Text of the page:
AFW: That must feel so rewarding for you as an artist.
It’s so cool. Everywhere you wear these sweats you’re making a statement; starting a conversation. And so the art lives on beyond just being in my portfolio or on my social media. Fashion is an amazing medium for this type of art. I really like being able to see my art in a wearable form. It’s one thing to see the pattern, but to actually see it sewn into a garment and worn on a body takes it to the next level.

AFW: How can people order the sweat suit?
We’re actually in production right now. We are taking pre-orders. You can still order now and the garments will start to ship in the next week or two. Order on my shop at SHOPNETTDESIGNS.COM.

“Plant Addict” is an 8×10 illustrated art print, available in Jeanetta’s online shop

AFW: I assume you like flowers because you draw them a lot! That’s one of the reasons we were drawn to you as an artist, Jeanetta. Can you tell us more about your love affair with flowers?
I don’t know where my obsession with flowers came from. I’ve been painting and drawing flowers for quite a while – probably since I started licensing my art. I’m really taken by the textures and the different colors and the varieties of flowers – they’re just beautiful. Even when they are decaying there’s always so much to observe. Flowers are a never-ending source of inspiration for me. And I absolutely love painting and drawing them.

AFW: I adore the piece you drew for American Flowers Week, with its exuberance and excessive abundance. How many flowers can this gal hold in her arms? She’s barely hanging onto her bouquet – it’s so big! To get started, you created an inspiration board based on some of your past works as well as photos you liked. Is that your typical process?
Oh, yes. Research – always! Even if I do have an idea in mind, I still want to explore it and look for more inspiration. So I get on Pinterest or Google and poke around for related ideas that help me brainstorm. Next, I sketch and write out my ideas. The move forward for me is to have a visual jumpstart of ideas.

AFW: How do you turn a sketch into something so refined, detailed and multilayered as a final piece?
My process has turned into a solid combination of traditional media and working with digital media. For this piece, I painted all the flowers for my composition. I blocked them out with watercolor to get that texture where I wanted it. Then I scanned it and start digital painting. I draw and paint and refine by mimicking brush strokes on the computer. I like to draw the faces and the skin tones. I’ll spend time on facial expression and the individual flower details.

“It’s a Jungle out There,” an 8×10 illustrated art print from Jeanetta Gonzales, also available in her online shop

AFW: You are prolific in your work. It’s so beautiful!
Oh, thank you! I have an illustration agent so I update my portfolio and continue to create on my own to have new work to show. I would like to be drawing and painting a lot more than I do. But I still have graphic design clients, and I also mentor and coach artists.

AFW: Tell us about your coaching work?
Artists reach out to me and we walk through the concerns or challenges they’re facing at the moment. I like to do portfolio reviews, help clients with their art, show them techniques and encourage them to use their strengths to improve on what they’re doing now. Sometimes it’s like a birthing process to get to the other side. As artists, it’s such a vulnerable thing that we do. We’re working from our heart; we’re putting our work out there and for the most part, we want people to like it. And for a lot of (artists), it’s scary to put your work out there on social media. Coaching can be part therapist, part teacher, part life coach.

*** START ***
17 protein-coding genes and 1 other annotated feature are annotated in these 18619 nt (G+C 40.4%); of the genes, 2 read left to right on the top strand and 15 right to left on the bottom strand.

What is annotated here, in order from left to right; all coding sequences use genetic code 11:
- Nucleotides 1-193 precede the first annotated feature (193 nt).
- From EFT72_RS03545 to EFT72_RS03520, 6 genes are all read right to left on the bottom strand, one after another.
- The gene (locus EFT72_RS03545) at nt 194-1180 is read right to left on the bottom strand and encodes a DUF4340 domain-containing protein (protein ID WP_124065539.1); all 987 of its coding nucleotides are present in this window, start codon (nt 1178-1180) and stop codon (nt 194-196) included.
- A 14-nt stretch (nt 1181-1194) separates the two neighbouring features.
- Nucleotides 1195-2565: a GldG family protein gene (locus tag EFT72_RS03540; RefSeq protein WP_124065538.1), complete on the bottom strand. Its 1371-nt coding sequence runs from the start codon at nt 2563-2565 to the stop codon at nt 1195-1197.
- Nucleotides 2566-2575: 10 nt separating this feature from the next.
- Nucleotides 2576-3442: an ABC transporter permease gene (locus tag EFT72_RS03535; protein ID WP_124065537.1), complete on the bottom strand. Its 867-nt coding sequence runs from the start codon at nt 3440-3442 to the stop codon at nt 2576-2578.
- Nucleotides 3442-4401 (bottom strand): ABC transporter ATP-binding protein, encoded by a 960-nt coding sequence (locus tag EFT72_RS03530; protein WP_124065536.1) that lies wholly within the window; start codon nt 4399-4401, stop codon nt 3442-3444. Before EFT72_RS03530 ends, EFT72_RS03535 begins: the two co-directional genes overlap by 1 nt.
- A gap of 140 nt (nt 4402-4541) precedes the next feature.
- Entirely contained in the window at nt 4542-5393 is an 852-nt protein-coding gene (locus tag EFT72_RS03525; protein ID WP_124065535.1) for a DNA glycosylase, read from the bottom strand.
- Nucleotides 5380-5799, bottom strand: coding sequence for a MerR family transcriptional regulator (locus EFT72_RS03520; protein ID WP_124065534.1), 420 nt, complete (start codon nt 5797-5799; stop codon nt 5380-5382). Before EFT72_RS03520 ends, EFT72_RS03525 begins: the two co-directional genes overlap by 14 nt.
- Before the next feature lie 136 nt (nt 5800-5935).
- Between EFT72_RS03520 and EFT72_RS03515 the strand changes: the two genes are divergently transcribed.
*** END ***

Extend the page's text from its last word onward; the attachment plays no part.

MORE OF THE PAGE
A peek inside Jeanetta’s Southern California studio

AFW: Please elaborate!
Working with a coaching client can be intuitive. Once I talk with someone for a while, I can really see, ‘Okay, this is where you’re scared, or this is where you’re blocking yourself.’ So we need to work through that first before you can get to the next stage. For one of my clients, that involved a lot of drawing and going back to her roots. We looked at her early artwork and I asked her, ‘What did you like to draw when you weren’t drawing for work but just for fun?’ She went back to her early days of art school and it opened everything up and she was able to work on new projects from a place of joy and not fear. Then new work and new opportunities started coming to her.

AFW: Your own illustrations and drawings are attracting some interesting partnerships and collaborations. In addition to the new fashion collaborations with Eva Franco Design, we noticed that Facebook is featuring you this month! Tell us more.
Facebook has a page called “Lift Black Voices” and it features Black stories, experiences and videos. Facebook also has a Black business holiday gift guide and my work is featured in it. You can see the gift guide at to shop for my “Juneteenth” art print and many other fantastic products from Black businesses. Every Friday in November (11 a.m. Pacific) you can watch Facebook’s #BuyBlack show on Hosted by comedian Phoebe Robinson, you’ll see  interviews with Black business owners, musical performances and more.

AWF: Well, all I can say to that is Congratulations, Jeanetta! We are so grateful to partner with you and share your incredible illustration with the Slow Flowers community in celebration of American Flowers Week.

Learn more about Jeanetta Gonzales Art & Design and see her work here:
Instagram @nettdesigns